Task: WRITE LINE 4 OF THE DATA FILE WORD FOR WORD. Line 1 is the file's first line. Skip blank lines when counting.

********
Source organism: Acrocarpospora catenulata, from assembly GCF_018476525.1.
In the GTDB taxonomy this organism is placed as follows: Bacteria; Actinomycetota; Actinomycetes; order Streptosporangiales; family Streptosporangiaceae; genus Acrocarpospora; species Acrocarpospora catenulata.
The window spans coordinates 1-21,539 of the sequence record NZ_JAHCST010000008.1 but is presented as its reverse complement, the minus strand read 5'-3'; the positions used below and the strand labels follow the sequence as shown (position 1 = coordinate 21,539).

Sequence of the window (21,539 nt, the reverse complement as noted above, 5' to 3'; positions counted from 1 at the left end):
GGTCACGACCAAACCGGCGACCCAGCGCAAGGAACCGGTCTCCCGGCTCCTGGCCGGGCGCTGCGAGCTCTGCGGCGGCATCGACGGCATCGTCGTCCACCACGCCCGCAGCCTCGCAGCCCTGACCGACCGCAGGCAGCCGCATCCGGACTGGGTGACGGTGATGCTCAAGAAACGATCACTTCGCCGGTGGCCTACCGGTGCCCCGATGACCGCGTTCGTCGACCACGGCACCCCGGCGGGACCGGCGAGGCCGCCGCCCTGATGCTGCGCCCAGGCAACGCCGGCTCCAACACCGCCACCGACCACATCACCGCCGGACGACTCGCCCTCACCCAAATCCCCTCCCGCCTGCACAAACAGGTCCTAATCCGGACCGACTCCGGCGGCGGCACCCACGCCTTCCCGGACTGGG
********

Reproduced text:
Sequence of the window (21,539 nt, the reverse complement as noted above, 5' to 3'; positions counted from 1 at the left end):